— Jhaelen Hernandez-Eli, B.Arch ’02
Founder, Hernandez-Eli Architects
“The UC Berkeley’s College of Environmental Design is of vital importance to our Northern California design community; it creates a place for critical thinking and discourse, and fills our design studios with emerging talent. Our practices depend upon UCB to fill this role, and as such it’s been a privilege to serve on the Dean’s Council at UC Berkeley’s College of Environmental Design. It’s an honor to be able to give something back in return.”
— — Paul Woolford
Craig Allison: Constructing the Future
What Craig Allison (M.Arch ’74) came to learn when he entered the construction field over 40 years ago, is how much influence the construction team actually has on what gets built. “Being trained as architects, we tend to think that designers have by far the greatest influence on a building, when the reality is that the owners who decide what they want to build and the contractors who help figure out whether they can afford it or not have a very large impact,” Allison explains. “I found I can participate in the process just as effectively from the construction side as I could have from the architectural side and maybe more so.”
Craig Allison is co-general partner of Plant Construction Company, L.P. In his 33 years with the firm, he and his company have been responsible for the development and renovation of some of San Francisco’s most iconic historic buildings, including the Ferry Building, the Flood Building on Market Street, the Contemporary Jewish Museum, and the Presidio Landmark.
Allison emphasizes that Plant specializes in customers rather than building types. One of those customers is UC Berkeley for whom Plant is now managing construction on the new Berkeley Art Museum and Pacific Film Archive. Slated to complete in January 2016, the complex integrates the campus’s long-shuttered downtown Berkeley printing plant with a new structure extending north to Addison. The collaboration between the city and the campus, along with the challenge of the design — including knitting together three separate structures and the stringent environmental controls required in a museum — make this a uniquely complicated project. Allison stresses that the teamwork and cooperation between the city, the university, the architect — Diller Scofidio + Renfro — and the Plant team has been extremely good. “That’s what determines whether we enjoy our job or not,” he notes. “It’s less to do with what we’re building and more to do with who we’re working with and how we’re cooperating.”
Since the age of five, Allison has always been interested in building things. A native of California whose parents both attended Berkeley, the architecture department at CED just made sense. Following early project management positions with Bay Area construction and development firms, Allison joined Plant in 1981.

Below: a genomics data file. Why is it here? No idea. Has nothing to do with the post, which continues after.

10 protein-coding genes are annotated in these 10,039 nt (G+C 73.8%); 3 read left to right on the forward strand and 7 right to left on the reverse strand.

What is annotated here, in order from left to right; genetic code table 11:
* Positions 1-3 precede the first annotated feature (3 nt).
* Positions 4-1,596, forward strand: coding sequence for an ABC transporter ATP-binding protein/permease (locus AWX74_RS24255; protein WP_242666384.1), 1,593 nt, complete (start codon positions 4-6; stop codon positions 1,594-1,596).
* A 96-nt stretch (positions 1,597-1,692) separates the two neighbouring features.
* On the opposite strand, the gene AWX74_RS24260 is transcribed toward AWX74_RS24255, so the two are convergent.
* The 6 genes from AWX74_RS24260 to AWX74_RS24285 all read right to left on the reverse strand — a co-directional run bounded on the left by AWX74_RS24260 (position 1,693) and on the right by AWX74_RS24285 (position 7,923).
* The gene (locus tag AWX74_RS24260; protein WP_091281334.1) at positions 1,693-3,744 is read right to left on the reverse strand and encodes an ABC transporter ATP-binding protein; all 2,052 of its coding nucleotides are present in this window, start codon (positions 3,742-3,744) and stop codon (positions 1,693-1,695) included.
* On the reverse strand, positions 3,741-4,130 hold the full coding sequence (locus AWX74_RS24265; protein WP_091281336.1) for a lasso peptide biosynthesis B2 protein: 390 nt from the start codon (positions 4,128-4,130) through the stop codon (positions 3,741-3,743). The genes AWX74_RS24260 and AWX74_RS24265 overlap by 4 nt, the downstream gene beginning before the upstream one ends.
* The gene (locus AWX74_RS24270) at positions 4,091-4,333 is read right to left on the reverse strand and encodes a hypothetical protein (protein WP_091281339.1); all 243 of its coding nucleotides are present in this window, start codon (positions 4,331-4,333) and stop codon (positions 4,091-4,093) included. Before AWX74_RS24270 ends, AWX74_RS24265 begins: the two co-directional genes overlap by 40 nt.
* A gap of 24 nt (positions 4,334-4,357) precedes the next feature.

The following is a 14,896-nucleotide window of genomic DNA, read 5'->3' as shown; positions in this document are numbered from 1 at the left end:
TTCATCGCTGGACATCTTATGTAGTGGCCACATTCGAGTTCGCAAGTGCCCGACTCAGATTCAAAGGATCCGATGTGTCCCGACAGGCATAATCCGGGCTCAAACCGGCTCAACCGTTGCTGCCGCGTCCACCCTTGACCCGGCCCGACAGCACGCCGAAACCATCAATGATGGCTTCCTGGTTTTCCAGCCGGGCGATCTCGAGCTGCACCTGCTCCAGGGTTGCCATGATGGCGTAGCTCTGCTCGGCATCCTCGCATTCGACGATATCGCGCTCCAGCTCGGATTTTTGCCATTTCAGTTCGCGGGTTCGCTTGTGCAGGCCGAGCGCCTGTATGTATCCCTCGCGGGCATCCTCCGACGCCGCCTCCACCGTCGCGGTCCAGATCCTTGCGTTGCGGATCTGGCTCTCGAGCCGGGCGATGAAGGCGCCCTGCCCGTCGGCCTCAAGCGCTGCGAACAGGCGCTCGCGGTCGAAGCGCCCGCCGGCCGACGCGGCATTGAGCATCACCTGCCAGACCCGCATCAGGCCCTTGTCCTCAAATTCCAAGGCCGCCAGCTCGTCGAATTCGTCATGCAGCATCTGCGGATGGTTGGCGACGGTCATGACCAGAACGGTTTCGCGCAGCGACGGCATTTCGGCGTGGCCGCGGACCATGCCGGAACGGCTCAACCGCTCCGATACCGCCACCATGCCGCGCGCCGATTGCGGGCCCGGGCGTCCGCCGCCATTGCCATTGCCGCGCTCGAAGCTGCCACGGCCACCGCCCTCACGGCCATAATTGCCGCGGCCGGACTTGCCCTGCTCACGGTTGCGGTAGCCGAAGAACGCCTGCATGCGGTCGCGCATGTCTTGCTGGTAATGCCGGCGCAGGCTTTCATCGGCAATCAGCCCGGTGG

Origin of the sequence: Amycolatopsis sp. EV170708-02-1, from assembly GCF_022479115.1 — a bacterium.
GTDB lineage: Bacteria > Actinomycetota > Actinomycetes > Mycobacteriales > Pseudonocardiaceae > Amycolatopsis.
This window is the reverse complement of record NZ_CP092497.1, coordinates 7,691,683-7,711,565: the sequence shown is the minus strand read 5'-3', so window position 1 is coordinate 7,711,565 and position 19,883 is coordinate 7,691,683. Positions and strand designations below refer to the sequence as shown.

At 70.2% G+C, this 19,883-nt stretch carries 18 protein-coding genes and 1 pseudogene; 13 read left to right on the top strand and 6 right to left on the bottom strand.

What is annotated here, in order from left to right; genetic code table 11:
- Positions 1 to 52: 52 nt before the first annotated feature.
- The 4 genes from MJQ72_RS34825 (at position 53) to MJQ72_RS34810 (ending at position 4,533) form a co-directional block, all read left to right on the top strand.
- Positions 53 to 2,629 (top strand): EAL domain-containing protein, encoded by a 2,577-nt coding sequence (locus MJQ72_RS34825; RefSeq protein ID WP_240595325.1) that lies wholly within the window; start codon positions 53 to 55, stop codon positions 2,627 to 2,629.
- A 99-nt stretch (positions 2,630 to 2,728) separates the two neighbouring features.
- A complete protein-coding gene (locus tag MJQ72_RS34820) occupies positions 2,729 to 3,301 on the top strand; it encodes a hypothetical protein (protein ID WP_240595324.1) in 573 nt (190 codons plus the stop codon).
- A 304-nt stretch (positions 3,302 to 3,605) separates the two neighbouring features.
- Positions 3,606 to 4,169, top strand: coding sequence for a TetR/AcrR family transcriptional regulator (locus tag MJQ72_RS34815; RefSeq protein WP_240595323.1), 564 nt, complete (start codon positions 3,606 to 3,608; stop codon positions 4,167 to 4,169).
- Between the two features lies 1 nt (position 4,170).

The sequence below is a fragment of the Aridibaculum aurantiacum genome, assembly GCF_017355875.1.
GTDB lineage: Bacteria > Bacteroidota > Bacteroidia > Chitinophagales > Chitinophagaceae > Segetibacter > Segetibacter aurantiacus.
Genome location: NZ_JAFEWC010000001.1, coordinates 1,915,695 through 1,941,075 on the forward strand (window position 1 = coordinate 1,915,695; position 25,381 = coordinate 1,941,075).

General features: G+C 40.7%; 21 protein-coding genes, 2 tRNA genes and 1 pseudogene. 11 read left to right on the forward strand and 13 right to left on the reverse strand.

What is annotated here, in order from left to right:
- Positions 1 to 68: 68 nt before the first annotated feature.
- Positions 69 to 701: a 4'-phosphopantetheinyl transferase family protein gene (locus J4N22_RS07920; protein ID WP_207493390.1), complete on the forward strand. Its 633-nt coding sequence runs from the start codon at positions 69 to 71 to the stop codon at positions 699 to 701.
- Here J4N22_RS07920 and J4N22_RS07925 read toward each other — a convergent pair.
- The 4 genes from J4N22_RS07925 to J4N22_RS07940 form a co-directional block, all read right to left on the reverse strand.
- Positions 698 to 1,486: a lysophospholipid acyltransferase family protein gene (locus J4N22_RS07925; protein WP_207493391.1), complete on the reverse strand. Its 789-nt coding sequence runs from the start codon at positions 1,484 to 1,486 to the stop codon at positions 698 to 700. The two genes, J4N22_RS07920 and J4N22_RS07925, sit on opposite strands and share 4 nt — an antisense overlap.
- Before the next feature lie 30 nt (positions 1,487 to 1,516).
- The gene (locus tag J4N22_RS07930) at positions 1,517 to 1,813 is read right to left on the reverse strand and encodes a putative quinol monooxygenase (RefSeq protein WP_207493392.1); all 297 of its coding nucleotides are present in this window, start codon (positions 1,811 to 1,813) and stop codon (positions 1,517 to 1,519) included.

Architectural training and exposure carries advantages in the construction trade. Allison explains, “A contractor’s job is often to hold the line on the costs of the project. If you understand the architectural goals as well as the owner’s needs you can balance those things better. I think my background gives me a decent understanding of what the design of any given project is trying to accomplish.”
Today, Craig Allison concentrates on a few projects with long-term Plant clients and managing the overall partnership along with co-partner David Plant. Deeply committed to seeing the company succeed, he is focused on structuring the company or future generations — an obligation he finds deeply rewarding.
This year, Plant Construction Company made a generous gift to CED to establish the Plant Construction Company, L.P. Undergraduate Fund. Matched by the Haas Public Service and Leadership Scholarship Challenge, the purpose of the fund is to encourage those promising hard-working students most in need of a boost. The gift was inspired by a recently retired Plant employee of 40 years, Eugene Hom, who worked his way up from apprentice carpenter just out of high school to become senior project manager on some of the company’s most prominent projects. The fund rewards that effort. “If he had had the educational opportunities afforded to others, there isn’t anything that he couldn’t have accomplished.”
Gregg Perloff: Enlivening the Urban Experience